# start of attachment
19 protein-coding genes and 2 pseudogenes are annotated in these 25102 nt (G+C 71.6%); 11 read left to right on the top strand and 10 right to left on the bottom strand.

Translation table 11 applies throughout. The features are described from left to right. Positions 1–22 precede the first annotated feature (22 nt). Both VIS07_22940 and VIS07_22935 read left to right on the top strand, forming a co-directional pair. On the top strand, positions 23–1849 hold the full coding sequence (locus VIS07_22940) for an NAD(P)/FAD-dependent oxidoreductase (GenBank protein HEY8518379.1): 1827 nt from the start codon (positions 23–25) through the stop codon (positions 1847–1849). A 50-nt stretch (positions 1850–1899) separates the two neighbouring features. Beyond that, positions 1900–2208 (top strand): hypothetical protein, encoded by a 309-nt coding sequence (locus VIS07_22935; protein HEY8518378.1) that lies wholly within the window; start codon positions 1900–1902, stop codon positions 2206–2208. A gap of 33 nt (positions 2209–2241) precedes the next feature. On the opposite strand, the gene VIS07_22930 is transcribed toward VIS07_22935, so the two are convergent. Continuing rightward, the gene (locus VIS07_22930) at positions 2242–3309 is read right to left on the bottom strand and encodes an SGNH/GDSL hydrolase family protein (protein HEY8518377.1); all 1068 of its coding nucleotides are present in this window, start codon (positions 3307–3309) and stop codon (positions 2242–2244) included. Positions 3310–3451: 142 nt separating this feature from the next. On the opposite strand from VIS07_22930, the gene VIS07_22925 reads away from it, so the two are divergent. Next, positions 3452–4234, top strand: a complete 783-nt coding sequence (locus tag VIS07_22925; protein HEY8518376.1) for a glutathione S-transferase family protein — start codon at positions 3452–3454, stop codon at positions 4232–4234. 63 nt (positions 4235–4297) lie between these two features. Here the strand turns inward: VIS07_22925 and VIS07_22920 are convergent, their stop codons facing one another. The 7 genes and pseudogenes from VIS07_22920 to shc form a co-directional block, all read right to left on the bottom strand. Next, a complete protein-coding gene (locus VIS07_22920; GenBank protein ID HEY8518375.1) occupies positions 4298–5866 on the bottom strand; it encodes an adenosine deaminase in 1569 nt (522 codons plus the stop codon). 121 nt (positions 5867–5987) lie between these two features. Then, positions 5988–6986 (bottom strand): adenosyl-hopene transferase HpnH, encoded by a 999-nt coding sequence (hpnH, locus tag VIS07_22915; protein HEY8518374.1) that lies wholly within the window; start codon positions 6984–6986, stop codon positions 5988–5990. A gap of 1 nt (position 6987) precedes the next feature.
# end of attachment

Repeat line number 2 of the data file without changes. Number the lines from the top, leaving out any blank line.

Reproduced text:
Translation table 11 applies throughout. The features are described from left to right. Positions 1–22 precede the first annotated feature (22 nt). Both VIS07_22940 and VIS07_22935 read left to right on the top strand, forming a co-directional pair. On the top strand, positions 23–1849 hold the full coding sequence (locus VIS07_22940) for an NAD(P)/FAD-dependent oxidoreductase (GenBank protein HEY8518379.1): 1827 nt from the start codon (positions 23–25) through the stop codon (positions 1847–1849). A 50-nt stretch (positions 1850–1899) separates the two neighbouring features. Beyond that, positions 1900–2208 (top strand): hypothetical protein, encoded by a 309-nt coding sequence (locus VIS07_22935; protein HEY8518378.1) that lies wholly within the window; start codon positions 1900–1902, stop codon positions 2206–2208. A gap of 33 nt (positions 2209–2241) precedes the next feature. On the opposite strand, the gene VIS07_22930 is transcribed toward VIS07_22935, so the two are convergent. Continuing rightward, the gene (locus VIS07_22930) at positions 2242–3309 is read right to left on the bottom strand and encodes an SGNH/GDSL hydrolase family protein (protein HEY8518377.1); all 1068 of its coding nucleotides are present in this window, start codon (positions 3307–3309) and stop codon (positions 2242–2244) included. Positions 3310–3451: 142 nt separating this feature from the next. On the opposite strand from VIS07_22930, the gene VIS07_22925 reads away from it, so the two are divergent. Next, positions 3452–4234, top strand: a complete 783-nt coding sequence (locus tag VIS07_22925; protein HEY8518376.1) for a glutathione S-transferase family protein — start codon at positions 3452–3454, stop codon at positions 4232–4234. 63 nt (positions 4235–4297) lie between these two features. Here the strand turns inward: VIS07_22925 and VIS07_22920 are convergent, their stop codons facing one another. The 7 genes and pseudogenes from VIS07_22920 to shc form a co-directional block, all read right to left on the bottom strand. Next, a complete protein-coding gene (locus VIS07_22920; GenBank protein ID HEY8518375.1) occupies positions 4298–5866 on the bottom strand; it encodes an adenosine deaminase in 1569 nt (522 codons plus the stop codon). 121 nt (positions 5867–5987) lie between these two features. Then, positions 5988–6986 (bottom strand): adenosyl-hopene transferase HpnH, encoded by a 999-nt coding sequence (hpnH, locus tag VIS07_22915; protein HEY8518374.1) that lies wholly within the window; start codon positions 6984–6986, stop codon positions 5988–5990. A gap of 1 nt (position 6987) precedes the next feature.